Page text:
“For creation to take place, in fact, God must be free and distinct from the world, and that is the case only with the God of Genesis.”
The entirety of what exists is there and is kept intact not because of some impersonal laws of a faraway deity, nor because the creation is itself god. Pantheism, the belief that god is everything and everything is god, is refuted or denied by Genesis 1:1. New Age philosophies do not get a great deal of press or attention today, but this does not mean that they are not around to influence many in the modern-day environmentalist movement.
The Bible clearly breaks with all the false religions of Moses’ day. It also denies the lies of our present time.
God the King sets up His Kingdom
The days of creation: time Created ‘in the beginning’
The first subject of the Bible is God. The first speaker of the Bible is God, as well. By His words, “Let there be light,” He wills light into existence. So it will be with the other events of the creation week and with the other elements that are made in these first six days of history.
In Genesis One these phrases are often repeated: “And God said,” and “God blessed them and said.” Creation begins with divine, royal words. Later, at Mount Sinai, the Ten Words will come from the heavenly King, covenantally binding Israel as a people, divinely-created, to their royal Master and sovereign Father. In the beginning God’s Word creates His kingdom; at Sinai God’s word creates His kingdom of priests, Israel. The Spirit of God will hover over the deep in the  beginning (Genesis 1:2) to give order and life to the creation, just as later at Mount Sinai the great glory-cloud will descend upon the mountain to manifest God’s presence as He will give order through His Law-Word of sacred covenant.
Israel’s life is organized according to six days of labor with a day of rest and refreshment, patterned as the creation was from the very beginning of time, when God created the heavens, the earth, the seas, and everything in them, while then resting on the holy day of rest.
The structure of the creation: divine patterns of division and population
God did not create a chaotic mess. In fact, the rest of the creation week will be God’s work that will divide the various areas of the earth (understood broadly as that all that which is not “the heavens,” God’s special throne room), and then He will populate the areas that have been formed through division. What is formless receives form through separation on roughly the first three days, and what is empty receives occupants on the last three (or four) days of the creation week. The wisdom of divine design is about to be held up before the believers’ eyes! Thus “formless and empty” are not seen as something inherently evil, but rather the phrase describes “the earth” as it was in the beginning, at that initial point when our God brought it into existence.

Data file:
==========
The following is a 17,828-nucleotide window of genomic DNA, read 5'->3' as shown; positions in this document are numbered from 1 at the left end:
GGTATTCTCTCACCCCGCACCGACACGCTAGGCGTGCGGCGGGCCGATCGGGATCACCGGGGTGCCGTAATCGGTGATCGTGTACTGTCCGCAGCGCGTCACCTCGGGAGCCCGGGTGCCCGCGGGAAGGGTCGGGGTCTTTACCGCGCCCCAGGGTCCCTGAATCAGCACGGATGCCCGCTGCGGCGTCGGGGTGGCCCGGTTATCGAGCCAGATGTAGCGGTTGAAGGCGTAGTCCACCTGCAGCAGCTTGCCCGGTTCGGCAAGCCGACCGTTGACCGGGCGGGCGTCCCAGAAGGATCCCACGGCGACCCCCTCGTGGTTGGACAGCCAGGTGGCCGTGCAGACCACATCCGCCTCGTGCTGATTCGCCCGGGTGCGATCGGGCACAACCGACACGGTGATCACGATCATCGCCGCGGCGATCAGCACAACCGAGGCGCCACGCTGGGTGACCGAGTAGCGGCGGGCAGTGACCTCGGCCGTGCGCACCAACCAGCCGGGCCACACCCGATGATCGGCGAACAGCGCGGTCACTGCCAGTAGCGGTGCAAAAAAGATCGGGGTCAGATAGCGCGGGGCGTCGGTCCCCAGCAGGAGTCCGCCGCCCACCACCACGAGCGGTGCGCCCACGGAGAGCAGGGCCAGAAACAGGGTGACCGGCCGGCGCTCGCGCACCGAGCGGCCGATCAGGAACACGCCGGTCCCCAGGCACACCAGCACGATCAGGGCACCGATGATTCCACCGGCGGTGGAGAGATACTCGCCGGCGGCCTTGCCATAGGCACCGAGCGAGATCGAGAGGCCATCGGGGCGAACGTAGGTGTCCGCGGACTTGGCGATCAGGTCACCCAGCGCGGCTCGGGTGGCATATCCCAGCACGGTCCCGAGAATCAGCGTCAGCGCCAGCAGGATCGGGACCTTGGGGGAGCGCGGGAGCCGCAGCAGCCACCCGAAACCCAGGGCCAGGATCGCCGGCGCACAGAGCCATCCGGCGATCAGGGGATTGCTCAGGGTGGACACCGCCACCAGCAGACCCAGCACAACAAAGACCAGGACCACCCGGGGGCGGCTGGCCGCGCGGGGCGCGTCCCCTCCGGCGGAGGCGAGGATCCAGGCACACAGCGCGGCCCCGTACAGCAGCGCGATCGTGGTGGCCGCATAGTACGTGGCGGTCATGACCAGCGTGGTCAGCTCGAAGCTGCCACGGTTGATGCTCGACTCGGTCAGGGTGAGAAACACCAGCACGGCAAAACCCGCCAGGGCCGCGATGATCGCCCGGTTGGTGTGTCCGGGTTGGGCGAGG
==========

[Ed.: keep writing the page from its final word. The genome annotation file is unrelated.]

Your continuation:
The divisions within Creation: orderliness ‘in the beginning’
God speaks, it happens, He gives it an identity. He judges it good, and then He does it again! In this way the inspired writer keeps pressing upon the reader certain critical matters. Genesis One is not written in classic poetic style, nor is it a flat, two dimensional reporting of “just the facts.” He is busy putting together His Kingdom in place, stage by careful stage.
The various kinds of vegetation (plants, trees, etc.) are said to be produced by the land, and the plants and trees are made “according to their kinds.” Admittedly, the ancient world did not work with the precise categories of species that scientists use today, but the ancient peoples knew for example, the differences between the palm and the oak, the myrtle and the thorn bush. We should also recognize that diversity and differentiation within God’s creation are already in place from the very start. It is not the case that all life forms (plant, bird, animal) evolved out of one single primitive cell. Many of God’s creatures may be like each other in many different ways (e.g. they breathe oxygen, have two legs, etc.). Such similarities do not constitute proof of development from the one to the other. Diversity in the plant and animal realms (Genesis 1:24, 25) of God’s creation was from the beginning. “And God saw that it was good” (Genesis 1:12).